I published a new article on deepFUN.com – explaining why all this, and all me, is about fun. The article, Why Fun?, begins like this:
People, (well, actually, in this case, a person, a friend, if you really want to know) ask (asked, the other day) me why I’ve made fun such a central focus of my work/life.
The rest of the article is my answer.
You can read it on the site (in all its attendant resplendence). On the other hand, since you’ve already started, you might as well read the rest here:
I started out with “games.” This was back in 1968, when I was working with bunches of elementary school kids, intending to teach them how to create their own theater, winding up learning from them how I could create my own games. I got very, very excited about games. Very. Because: 1) the kids understood them, understood how to stage them, how to act in them, how to improve them (you can read more about this in my article The Theater of Games); and 2) because there were so many games to learn, and teach – games from all around the world. Playground games, street games, backyard games, field games, sports, board games, pub games, learning games, simulation games. I could, and did, go on and on and on.
Then, when I started to teach kids games to adults, it turned out that the game language was such a powerful tool for us to explore just about everything that had to do anything with human relationships, with society, with culture, with business, with organizations. Because the language of games is in fact the language of relationships. You can’t talk about “being IT” without somehow implying or describing what it means to be “not-IT.” You can’t talk intelligently about fairness, about competition, about winning without considering cheating, cooperation, losing.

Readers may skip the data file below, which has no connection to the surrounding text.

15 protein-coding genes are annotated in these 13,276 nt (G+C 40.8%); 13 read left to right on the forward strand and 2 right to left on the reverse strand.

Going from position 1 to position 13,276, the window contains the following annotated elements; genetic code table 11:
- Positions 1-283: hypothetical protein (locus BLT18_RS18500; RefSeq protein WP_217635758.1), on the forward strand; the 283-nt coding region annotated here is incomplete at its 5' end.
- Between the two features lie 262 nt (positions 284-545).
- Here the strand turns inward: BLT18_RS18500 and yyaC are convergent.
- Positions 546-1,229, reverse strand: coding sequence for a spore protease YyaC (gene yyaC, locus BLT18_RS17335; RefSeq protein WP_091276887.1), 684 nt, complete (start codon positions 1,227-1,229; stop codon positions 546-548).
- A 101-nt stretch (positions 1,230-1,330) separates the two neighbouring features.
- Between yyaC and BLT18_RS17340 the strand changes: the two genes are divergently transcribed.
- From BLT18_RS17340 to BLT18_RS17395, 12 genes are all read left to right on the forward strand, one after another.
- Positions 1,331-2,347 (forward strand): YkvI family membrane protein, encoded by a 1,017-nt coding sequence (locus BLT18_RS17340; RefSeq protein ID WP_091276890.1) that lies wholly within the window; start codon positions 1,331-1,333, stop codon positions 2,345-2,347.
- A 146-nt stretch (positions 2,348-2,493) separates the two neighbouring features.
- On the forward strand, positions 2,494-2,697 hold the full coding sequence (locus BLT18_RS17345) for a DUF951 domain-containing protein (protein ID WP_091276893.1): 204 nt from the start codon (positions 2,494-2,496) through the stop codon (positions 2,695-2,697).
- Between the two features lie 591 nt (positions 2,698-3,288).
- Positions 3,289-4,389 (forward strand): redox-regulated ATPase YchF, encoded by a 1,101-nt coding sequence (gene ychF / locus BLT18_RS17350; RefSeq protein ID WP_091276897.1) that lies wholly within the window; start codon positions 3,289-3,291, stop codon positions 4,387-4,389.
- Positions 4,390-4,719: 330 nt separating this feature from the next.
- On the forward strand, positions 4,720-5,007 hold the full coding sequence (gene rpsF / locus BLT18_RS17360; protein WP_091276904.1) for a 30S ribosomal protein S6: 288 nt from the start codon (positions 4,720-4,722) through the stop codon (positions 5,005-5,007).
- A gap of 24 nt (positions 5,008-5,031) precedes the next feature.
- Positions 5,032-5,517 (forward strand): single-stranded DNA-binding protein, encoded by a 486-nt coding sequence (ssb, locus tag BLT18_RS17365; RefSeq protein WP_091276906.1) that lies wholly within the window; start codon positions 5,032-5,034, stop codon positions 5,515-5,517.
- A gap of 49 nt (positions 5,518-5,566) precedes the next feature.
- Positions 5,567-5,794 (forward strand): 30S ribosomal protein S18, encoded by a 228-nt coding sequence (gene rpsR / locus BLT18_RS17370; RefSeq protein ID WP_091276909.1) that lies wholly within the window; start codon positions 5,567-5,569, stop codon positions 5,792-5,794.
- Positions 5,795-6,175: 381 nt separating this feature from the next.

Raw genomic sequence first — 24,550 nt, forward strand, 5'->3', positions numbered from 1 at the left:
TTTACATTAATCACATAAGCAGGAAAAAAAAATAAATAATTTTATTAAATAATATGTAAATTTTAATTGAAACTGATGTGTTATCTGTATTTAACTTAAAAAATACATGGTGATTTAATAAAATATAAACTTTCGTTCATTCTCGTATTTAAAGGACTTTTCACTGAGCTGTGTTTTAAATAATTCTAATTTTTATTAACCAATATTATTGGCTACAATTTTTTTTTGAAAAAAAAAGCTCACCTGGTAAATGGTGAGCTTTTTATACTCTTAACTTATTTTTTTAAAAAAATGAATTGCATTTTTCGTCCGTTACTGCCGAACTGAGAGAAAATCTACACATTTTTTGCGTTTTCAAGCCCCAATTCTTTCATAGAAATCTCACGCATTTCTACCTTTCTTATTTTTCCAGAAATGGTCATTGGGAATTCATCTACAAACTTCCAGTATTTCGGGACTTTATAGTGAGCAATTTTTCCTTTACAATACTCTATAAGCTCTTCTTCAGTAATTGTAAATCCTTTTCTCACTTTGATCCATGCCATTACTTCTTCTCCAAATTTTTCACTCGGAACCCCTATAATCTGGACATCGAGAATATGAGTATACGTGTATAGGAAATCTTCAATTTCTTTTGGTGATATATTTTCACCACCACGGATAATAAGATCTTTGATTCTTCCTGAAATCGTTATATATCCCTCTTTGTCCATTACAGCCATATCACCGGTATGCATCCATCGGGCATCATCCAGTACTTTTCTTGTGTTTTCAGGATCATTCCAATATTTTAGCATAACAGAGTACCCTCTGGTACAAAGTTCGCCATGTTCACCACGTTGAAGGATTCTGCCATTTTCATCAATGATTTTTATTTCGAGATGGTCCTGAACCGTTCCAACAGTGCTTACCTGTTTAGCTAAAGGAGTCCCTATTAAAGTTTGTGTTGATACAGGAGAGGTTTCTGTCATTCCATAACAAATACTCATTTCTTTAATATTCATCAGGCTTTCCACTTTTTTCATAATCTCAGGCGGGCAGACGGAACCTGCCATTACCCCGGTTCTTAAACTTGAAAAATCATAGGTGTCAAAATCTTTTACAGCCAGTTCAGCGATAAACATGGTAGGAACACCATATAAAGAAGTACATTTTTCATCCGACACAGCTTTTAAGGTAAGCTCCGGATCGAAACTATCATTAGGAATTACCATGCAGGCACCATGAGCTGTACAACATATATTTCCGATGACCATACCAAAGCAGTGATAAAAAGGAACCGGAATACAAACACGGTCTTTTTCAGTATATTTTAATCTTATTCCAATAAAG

And by the time I wrote The Well-Played Game, well, as far as I could tell, I could express everything I knew about living as pretty much entirely a game. Next time you read through that book, pretend that it’s not about games at all, but about life, and living the good one, and you’ll see what I mean.
After a while, though, I guess about the time I became a full time game designer, the “game thing” kind of bottomed out for me. Yeah, yeah, I could explain everything I was doing as if it were a game, and I could do it for you, too, but it really wasn’t. It might have been like a game. But it was also something more. And there was all that game theory stuff, and that Games People Play stuff (which alone just about ruined it for me). “Game” turned out to be not comprehensive enough for me. Too susceptible to shades of meaning. I needed a word that brought me closer to the spirit of it all.
Which is what led me to “play.”
Ah, play. What a lovely word to be using. So childlike. Yet so divine. The play of the gods and planets and seasons, animal play, the philosophy, the psychology, the anthropology, and all that. (To get a sense of the depth and width of it all, try a quick search for “play” on Amazon) And I could get so profound, so engaged, so starry-eyed talking, thinking, reading about play. Ah, the freedom, the depth. It was the 60s and yet it was the 80s. Yet, despite the apparently endless opportunities the word “play” brought to my poetic wax, it seemed, in sum, to prove even less accessible than “game.”
And then there was “fun.” A word that had remarkably little panache, profundity, or poetic punch. A word that had hardly any respect. A kind of low-class, everyman word. And yet, the more I thought about it, the deeper and more profound it became. Everything I wanted to do had something to do with fun. Everything I wanted to understand, to experience, to teach – fun. So accessible. So tangible. So mundane. So vivid.
I know, I know. “Fun” isn’t any more precise of a word than play or game. So far, in my posts about “54 Flavors of Fun,” I’ve noted at least 70 different kinds of fun. But, regardless of all the different kinds of fun, fun, is, after all, fun.
We like games because we like to play. We like to play because it’s fun.
So, that’s me for now. All about fun. Deep fun, for sure. As deep as I can make it and still share it. But, fun, nevertheless. And sometimesthemore.
A playful path is the shortest road to happiness.
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